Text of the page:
Job Search Tip of the Week – 10/13/2016


How to Ace Your First-Round (or really, Just about Any) Interview

Think like an Interviewer – Q5

This is post No. 3 of our our 19-post series which was inspired by this infographic (Check out our tips on how to effectively respond to “If you were shrunk to the size of a pencil and put in a blender, how would you get out?” and “Why should I hire you?”).

Contrary to what the above cartoon suggests, interviewers don’t ask “Why are manhole covers round” to trip you up – There’s method in their madness, so to speak.

“Why are manhole covers round?” became a popular interview question since Microsoft reportedly began using it a decade ago in order to identify the job candidates who think outside-the-box.

That being said, interviewers are looking for more than just creativity. “Why are manhole covers round?” and other definitional questions are meant to reveal your thinking process, most specifically your deductive reasoning and lateral thinking skills.

So sadly, “Manhole covers are round because if they weren’t the Teenage Mutant Ninja Turtles couldn’t spin really fast and fit down the hole to go home,” (one of my favorite answers to this question, said in all seriousness by a five-year-old), probably wouldn’t land you that second interview. Because although creative, it lacks logic.

Thus, when responding to “Why are manhole covers round” and questions of the like, it’s important to remember that you’re being evaluated not for your answer but how you approached the problem and got to your answer.

In other words: Are you willing to entertain a “silly” question with seriousness? Can you look at a problem from many angles? Can you think logically? Is there a method to which you consider, accept, or reject plausible solutions before proposing one?

Engaging in deductive reasoning, or “top-down” logic, will get you there. It’s the process in which a specific, logical conclusion is derived from one or more general premises that are assumed to be true. There are three forms of deductive reasoning:

  • Law of detachment. Better known as the if-then statement: If P is satisfied, then Q exists.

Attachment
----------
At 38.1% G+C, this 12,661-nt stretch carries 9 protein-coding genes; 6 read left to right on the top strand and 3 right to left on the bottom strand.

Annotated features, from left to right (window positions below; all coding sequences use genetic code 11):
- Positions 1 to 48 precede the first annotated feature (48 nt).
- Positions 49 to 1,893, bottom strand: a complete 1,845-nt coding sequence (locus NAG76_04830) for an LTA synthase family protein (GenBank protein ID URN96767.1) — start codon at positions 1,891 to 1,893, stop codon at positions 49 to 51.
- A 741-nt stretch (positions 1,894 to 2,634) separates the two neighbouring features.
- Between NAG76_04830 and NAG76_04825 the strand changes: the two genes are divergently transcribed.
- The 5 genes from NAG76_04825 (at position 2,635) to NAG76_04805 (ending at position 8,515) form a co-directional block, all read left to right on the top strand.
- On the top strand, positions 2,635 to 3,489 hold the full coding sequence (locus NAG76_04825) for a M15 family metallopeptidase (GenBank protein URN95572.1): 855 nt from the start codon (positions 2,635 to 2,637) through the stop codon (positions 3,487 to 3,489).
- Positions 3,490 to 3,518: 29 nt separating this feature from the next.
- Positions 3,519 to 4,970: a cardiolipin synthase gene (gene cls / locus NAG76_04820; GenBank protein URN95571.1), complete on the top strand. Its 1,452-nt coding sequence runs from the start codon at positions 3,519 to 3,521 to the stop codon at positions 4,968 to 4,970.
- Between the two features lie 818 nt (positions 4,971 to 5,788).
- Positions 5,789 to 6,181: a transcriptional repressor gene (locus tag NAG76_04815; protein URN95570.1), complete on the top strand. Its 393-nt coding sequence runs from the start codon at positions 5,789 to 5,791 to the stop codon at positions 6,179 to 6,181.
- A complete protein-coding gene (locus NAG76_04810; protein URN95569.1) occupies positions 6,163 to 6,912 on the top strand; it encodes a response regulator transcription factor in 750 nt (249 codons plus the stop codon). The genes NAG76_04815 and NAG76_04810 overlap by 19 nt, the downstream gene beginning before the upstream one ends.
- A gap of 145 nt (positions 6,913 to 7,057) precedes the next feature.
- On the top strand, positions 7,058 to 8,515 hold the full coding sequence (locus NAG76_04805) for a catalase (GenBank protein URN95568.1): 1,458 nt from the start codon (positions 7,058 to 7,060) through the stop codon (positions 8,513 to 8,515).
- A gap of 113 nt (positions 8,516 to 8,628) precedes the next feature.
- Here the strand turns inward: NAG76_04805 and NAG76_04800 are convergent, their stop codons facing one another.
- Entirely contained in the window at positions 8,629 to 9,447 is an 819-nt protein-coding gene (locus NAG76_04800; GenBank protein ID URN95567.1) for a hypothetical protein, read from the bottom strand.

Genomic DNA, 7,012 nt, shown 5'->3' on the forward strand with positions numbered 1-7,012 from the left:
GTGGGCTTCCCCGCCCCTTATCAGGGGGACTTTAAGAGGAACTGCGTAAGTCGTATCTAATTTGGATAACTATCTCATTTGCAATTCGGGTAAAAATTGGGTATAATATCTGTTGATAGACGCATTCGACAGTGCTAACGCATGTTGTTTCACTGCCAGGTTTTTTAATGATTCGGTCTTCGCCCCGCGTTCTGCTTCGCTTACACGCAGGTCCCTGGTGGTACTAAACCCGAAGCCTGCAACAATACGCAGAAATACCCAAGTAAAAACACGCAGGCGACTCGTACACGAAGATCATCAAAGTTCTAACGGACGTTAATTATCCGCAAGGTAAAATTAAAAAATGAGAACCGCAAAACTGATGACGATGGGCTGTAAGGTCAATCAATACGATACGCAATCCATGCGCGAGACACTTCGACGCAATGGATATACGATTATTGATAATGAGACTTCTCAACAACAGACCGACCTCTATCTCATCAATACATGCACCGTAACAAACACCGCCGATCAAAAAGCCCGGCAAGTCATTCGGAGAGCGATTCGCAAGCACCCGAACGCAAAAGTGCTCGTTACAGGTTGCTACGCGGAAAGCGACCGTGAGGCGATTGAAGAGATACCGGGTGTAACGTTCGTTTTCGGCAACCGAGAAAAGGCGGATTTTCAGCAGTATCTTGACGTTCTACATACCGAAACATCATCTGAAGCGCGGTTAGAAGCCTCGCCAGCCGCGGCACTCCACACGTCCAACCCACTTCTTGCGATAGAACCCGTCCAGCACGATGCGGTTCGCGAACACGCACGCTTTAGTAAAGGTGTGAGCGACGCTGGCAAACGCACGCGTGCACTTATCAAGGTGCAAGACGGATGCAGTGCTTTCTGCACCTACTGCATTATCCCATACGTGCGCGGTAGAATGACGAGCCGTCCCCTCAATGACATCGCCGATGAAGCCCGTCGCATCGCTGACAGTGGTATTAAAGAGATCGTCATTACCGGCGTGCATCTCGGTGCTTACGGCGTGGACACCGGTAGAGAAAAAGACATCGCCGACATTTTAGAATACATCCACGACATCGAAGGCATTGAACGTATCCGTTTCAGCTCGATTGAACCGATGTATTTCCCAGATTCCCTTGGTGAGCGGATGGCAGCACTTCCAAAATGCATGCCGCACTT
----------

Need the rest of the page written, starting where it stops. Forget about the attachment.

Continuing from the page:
Basic Form: P –> Q (conditional statement). P (hypothesis stated). Q (conclusion deduced).
    Example: If the manhole is round, then the manhole cover is round (P –> Q). The manhole is round (P). There, the manhole cover is round (Q).
  • Law of syllogism. Or as I like to call it, “guilty by association.” It’s the forming of a conclusion by combining the hypothesis (P) of the first conditional statement with the conclusion of the second conditional statement.
    Basic Form: P –> Q. Q –> R. Therefore, P –> R. (You mathematicians will recognize it as an example of the transitive property (A=B. B=C. Therefore A=C.).
    Example: If you’re in the United States, then the manholes will be round (P –> Q). If the manholes are round, then the manhole covers will be round (Q –> R). Therefore, if you’re in the United States, then the manhole covers will be round (P –> R).
  • Law of contrapositive. Given a conditional statement, if the conclusion is false, the hypothesis must be false also. Think of it as working backwards!
    Basic Form: P –> Q. ~Q. Therefore, we can conclude ~P.
    Example: If the manhole is round, then the manhole cover is round (P –> Q). The manhole is not round (~Q). Therefore, the manhole cover is not round (~P).

Deductive arguments are evaluated for their validity and their soundness. You have validity if you affirm the premises and the conclusion, or deny the premises and the conclusion. In other words, you cannot ever have true premises and a false conclusion, or vise versa. You have soundness if your argument is valid and your premises are in reality true.